Love your neighbor (Lk 10:27-10:27)

“You shall love

Your neighbor

As yourself.”

 

καὶ τὸν πλησίον σου ὡς σεαυτόν.

 

Luke indicated that the lawyer said that they should love their neighbor (καὶ τὸν πλησίον σου) as themselves (ὡς σεαυτόν), using the second person plural.  There is something similar in Mark, chapter 12:3, where Mark indicated that Jesus, not the lawyer, replied that the 2nd commandment was like the 1st one. since it was about love.  Not only were they to love God, but they were to love their neighbors as themselves.  There were no other commandments greater than these 2 commandments of love.   Everything was based on the love of God and neighbor.  Matthew, chapter 22: 38-39 had Jesus reply also, not the lawyer, that they were to love their neighbors as themselves, since all the commandments of the law and the prophets hung on these two commandments.  This second commandment was based on Leviticus, chapter 19:11-18, that has become the basic fundamental cornerstone of Judaism and Christianity.  Leviticus further explained the Ten Commandments and your neighbor.  They were not to steal or deal falsely with their neighbor.  They should not lie, swear, or defraud their neighbor.  They were not to keep the wages of a laborer, or revile the deaf or the blind.  They should not render an unjust judgment, since they should treat the poor and the great with equal justice.  They should not slanderer or profit from the blood of their neighbors.  They were not to hate in their heart any of their relatives.  They should not take vengeance or bear a grudge, because they should love their relatives and neighbors as themselves.  All the commandments of the law and the prophets depended on these two commandments of loving God and your neighbor.  Do you love your neighbor?

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Remain in the same house (Lk 10:7-10:7)

“Remain

In the same house!

Eat

Whatever they provide!

Drink

Whatever they provide!

The laborer

Deserves to be paid.

Do not move about

From house to house!”

 

ἐν αὐτῇ δὲ τῇ οἰκίᾳ μένετε, ἔσθοντες καὶ πίνοντες τὰ παρ’ αὐτῶν· ἄξιος γὰρ ὁ ἐργάτης τοῦ μισθοῦ αὐτοῦ. μὴ μεταβαίνετε ἐξ οἰκίας εἰς οἰκίαν.

 

Luke indicated that Jesus said to the 70 disciples that they were to remain in the same house (ἐν αὐτῇ δὲ τῇ οἰκίᾳ μένετε).  They should eat (ἔσθοντες) and drink (καὶ πίνοντες) whatever they were provided (τὰ παρ’ αὐτῶν).  Jesus said that the laborer deserved to be paid or was worthy of his wages (ἄξιος γὰρ ὁ ἐργάτης τοῦ μισθοῦ αὐτοῦ).  They were not to move around (μὴ μεταβαίνετε) from house to house (ἐξ οἰκίας εἰς οἰκίαν).  This is similar to what Luke, chapter 9:4 indicated that Jesus said to his 12 apostles.  There Jesus told the apostles that whatever house they entered, they were to stay there and leave from there.  Equivalent passages to this can be found in Matthew, chapter 10:11, and Mark, chapter 6:10.  Mark indicated that Jesus had a very simple message about where to stay.  Wherever they entered a house, they should stay there in one place until they left.  They should not switch places.  Matthew also had Jesus give a very simple message about where to stay when they entered a town or village.  They should try to find a place to stay with someone who was worthy, honorable, or suitable.  They should not switch places.  They should stay in that one place until they left.  They were not to go wandering around.  Find a suitable person and place!  Then stay there!  This message to the 12 apostles and 70 disciples was the same.  Matthew, chapter 10:10 also indicated that these laborers deserved their food, just like Luke here.  Luke even indicated that they should eat and drink whatever they get, and not be picky.  Where do you stay when you travel?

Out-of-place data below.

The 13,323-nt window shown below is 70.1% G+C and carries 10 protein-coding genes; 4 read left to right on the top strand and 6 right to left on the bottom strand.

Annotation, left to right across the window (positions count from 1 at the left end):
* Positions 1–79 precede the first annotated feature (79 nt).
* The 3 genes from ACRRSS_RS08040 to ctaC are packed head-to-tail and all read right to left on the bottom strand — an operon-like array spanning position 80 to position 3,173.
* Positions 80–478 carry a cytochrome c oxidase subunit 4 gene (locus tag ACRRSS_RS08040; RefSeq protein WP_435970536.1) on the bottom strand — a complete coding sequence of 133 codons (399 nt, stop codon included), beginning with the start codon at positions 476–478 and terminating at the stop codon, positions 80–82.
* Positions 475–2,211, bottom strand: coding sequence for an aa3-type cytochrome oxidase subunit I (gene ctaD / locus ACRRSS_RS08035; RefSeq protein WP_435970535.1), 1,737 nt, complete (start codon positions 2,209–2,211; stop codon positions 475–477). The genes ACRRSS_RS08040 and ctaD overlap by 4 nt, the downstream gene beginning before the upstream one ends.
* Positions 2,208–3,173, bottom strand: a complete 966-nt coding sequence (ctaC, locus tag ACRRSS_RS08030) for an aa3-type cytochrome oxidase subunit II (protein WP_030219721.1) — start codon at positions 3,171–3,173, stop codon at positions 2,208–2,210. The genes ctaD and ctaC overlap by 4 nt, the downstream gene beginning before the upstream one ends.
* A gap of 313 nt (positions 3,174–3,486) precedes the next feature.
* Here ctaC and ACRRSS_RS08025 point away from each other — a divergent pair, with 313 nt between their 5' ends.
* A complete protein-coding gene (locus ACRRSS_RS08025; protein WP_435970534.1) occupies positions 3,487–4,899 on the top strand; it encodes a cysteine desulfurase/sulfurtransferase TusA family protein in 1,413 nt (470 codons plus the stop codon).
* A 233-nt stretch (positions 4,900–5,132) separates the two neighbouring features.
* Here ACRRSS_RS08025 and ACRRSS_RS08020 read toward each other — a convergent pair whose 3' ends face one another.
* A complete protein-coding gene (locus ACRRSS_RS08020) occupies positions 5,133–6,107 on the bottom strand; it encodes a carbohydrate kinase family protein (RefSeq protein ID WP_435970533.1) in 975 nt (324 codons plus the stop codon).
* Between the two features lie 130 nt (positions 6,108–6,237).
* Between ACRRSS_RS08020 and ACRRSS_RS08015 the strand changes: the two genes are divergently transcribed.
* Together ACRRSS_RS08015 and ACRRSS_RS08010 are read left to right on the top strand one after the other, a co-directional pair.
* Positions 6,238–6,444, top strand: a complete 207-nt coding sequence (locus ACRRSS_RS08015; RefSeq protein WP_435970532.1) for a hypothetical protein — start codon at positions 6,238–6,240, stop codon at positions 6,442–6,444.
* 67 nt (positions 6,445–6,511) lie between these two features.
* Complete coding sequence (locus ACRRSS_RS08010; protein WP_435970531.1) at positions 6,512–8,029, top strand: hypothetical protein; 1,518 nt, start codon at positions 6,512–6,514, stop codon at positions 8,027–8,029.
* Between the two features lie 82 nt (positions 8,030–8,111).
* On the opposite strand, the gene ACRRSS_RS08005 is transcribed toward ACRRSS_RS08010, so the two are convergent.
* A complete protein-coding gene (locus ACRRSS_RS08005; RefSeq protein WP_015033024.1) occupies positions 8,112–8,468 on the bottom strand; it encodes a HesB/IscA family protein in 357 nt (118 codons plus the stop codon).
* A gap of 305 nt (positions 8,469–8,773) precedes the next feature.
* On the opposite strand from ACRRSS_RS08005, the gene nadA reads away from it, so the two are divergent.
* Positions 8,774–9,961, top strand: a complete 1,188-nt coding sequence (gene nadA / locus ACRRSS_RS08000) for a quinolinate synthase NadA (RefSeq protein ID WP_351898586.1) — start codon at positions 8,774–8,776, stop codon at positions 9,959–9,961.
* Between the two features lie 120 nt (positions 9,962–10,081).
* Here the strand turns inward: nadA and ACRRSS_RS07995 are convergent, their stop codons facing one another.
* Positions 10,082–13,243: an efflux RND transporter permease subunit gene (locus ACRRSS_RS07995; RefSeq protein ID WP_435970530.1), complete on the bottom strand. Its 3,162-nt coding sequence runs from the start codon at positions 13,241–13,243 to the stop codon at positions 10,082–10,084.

Soldiers (Lk 3:14-3:14)

“Soldiers

Also asked him.

‘What shall we do?’

John said to them.

‘Do not intimidate

People!

Do not falsely

Accuse people!

Be content

With your wages!’”

 

ἐπηρώτων δὲ αὐτὸν καὶ στρατευόμενοι λέγοντες Τί ποιήσωμεν καὶ ἡμεῖς; καὶ εἶπεν αὐτοῖς Μηδένα διασείσητε μηδὲ συκοφαντήσητε, καὶ ἀρκεῖσθε τοῖς ὀψωνίοις ὑμῶν.